Dragon delivers on emotion
Smart and simple aren’t qualities often seen in the same film, much less those aimed squarely at kids such as Pete’s Dragon.
Director David Lowery’s Disney remake is a rare delight in how it respects the intelligence of its audience, while still offering up lump-in-thethroat emotional beats in service of a welcomely straightforward story.
Given room to breathe and emote on screen, rather than having to hammer every point home ad nauseam, the topdrawer cast deliver be they a Hollywood legend (Robert Redford), maternal figure (Bryce Dallas Howard), comical opportunist (Karl Urban), or, most crucially, the young Pete.
You’ll buy newcomer Oakes Fegley’s years spent in the wilderness, as well as his friendship with a green furry dragon, this relationship provoking painful pangs felt by both audience and flying friend when Pete finds himself integrating back into human society, which in turn threatens his companion.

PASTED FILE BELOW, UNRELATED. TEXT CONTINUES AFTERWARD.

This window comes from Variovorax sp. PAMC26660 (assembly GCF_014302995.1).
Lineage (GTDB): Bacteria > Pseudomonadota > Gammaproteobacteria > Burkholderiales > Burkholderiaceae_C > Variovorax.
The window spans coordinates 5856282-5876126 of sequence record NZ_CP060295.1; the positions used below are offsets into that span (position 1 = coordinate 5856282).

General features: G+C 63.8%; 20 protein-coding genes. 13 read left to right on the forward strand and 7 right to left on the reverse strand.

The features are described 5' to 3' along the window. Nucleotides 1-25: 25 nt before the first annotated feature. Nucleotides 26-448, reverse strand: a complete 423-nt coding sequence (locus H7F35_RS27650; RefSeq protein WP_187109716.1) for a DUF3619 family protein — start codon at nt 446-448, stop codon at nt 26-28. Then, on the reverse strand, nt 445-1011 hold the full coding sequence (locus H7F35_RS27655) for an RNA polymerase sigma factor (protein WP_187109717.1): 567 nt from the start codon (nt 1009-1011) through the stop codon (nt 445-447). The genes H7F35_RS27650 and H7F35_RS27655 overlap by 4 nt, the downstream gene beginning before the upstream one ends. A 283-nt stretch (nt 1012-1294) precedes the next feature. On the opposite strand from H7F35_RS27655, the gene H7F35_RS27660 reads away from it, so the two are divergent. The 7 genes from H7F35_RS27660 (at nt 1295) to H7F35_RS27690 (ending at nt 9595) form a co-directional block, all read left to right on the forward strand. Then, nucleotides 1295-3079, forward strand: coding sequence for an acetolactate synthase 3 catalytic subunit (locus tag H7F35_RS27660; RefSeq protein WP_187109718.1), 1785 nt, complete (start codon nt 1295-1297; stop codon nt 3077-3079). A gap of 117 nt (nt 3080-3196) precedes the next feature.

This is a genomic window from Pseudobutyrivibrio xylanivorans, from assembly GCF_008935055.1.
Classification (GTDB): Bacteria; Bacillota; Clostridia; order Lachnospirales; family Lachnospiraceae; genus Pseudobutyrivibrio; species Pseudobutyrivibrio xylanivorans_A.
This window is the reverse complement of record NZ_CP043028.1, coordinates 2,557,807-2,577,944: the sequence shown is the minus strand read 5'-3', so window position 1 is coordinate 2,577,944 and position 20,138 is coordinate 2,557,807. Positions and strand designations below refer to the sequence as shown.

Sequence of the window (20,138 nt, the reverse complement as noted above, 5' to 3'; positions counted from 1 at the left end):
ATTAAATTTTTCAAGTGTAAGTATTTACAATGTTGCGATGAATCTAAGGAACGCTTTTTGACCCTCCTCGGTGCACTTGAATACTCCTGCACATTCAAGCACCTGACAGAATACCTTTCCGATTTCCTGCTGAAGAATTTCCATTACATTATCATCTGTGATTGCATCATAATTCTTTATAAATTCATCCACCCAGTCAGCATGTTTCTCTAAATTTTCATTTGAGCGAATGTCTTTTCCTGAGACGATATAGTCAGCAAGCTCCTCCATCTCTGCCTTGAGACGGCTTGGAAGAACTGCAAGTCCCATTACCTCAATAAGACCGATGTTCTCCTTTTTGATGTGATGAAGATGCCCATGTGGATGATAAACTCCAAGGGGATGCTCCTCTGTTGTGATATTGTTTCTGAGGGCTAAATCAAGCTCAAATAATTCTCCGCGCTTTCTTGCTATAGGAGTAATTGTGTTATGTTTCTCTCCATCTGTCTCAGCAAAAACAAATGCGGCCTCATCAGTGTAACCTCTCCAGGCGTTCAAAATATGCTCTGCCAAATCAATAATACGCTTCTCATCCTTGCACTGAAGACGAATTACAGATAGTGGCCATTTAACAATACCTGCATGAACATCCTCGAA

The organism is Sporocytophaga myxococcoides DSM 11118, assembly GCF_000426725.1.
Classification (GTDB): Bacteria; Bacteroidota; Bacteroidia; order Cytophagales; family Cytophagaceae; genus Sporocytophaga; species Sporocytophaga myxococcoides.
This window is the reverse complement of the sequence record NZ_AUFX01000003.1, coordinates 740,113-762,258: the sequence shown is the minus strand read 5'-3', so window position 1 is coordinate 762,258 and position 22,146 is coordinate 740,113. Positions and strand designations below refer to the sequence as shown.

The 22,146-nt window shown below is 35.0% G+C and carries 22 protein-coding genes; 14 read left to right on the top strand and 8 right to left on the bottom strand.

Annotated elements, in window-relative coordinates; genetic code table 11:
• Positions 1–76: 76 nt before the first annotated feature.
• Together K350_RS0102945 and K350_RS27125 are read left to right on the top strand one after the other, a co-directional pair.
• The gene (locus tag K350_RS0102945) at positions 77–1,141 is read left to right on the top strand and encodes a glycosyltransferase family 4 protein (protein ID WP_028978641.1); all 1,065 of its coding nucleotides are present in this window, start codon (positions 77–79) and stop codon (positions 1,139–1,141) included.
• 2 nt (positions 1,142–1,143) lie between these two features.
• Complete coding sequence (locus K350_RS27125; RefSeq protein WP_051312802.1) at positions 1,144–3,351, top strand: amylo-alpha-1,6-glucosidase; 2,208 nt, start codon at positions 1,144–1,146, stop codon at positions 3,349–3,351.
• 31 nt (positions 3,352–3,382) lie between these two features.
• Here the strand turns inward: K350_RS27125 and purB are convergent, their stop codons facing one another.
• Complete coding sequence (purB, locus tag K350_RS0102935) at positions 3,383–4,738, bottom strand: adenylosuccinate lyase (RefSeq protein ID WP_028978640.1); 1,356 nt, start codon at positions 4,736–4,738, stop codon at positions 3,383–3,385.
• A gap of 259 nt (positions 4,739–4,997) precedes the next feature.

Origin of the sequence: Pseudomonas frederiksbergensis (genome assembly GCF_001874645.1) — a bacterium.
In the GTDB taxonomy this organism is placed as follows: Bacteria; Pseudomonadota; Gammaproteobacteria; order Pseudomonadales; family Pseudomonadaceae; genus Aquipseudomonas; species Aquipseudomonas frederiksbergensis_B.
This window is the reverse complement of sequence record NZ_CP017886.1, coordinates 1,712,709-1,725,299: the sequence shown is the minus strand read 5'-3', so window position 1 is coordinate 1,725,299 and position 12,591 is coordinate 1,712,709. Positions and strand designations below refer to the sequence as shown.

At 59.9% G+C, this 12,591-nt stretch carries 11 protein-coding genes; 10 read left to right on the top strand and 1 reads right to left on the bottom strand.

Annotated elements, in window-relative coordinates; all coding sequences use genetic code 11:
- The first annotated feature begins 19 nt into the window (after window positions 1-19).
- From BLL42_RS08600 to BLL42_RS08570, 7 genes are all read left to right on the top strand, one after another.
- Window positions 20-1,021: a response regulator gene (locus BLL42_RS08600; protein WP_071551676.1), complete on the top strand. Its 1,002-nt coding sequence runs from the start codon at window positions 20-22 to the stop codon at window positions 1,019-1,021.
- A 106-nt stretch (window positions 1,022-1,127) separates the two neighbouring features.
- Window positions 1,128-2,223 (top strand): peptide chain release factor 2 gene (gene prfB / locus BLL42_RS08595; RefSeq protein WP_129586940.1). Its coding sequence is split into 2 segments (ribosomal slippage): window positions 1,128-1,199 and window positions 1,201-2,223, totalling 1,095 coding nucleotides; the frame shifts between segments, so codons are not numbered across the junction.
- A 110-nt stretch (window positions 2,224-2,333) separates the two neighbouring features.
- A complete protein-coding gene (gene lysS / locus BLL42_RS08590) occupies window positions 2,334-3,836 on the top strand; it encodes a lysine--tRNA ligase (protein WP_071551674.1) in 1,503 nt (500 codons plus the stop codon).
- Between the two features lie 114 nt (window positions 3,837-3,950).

As for that dragon, named Elliot by a then 4-year-old Pete, he’s charmingly brought to life through playful clumsiness, tangible presence and wonderfullyanimated non-verbal communication.
As he soars and swoops through the air, it conjures the same sense of wonder and excitement you’ll see on the faces of his human playmate and witnesses.
Gently mining nostalgia for kids’ films of bygone eras through its thematic sensibilities and somewhere-in-the-mid-80s setting, Pete’s Dragon generally avoids unearned sentimentality and on-thenose culturally specific touchstones (yes, in this regard it’s no Stranger Things).
Instead, this is a gentle tale that brings generations together for an adventure – and, yes, a tear or two in the process – as it goes about using the family connections within the film to provide an emotional core that should impact on grown ups and kids alike. – Steve Newall, Flicks.co.nz
Elliot the dragon is charmingly brought to life through playful clumsiness, tangible presence and wonderfully-animated nonverbal communication.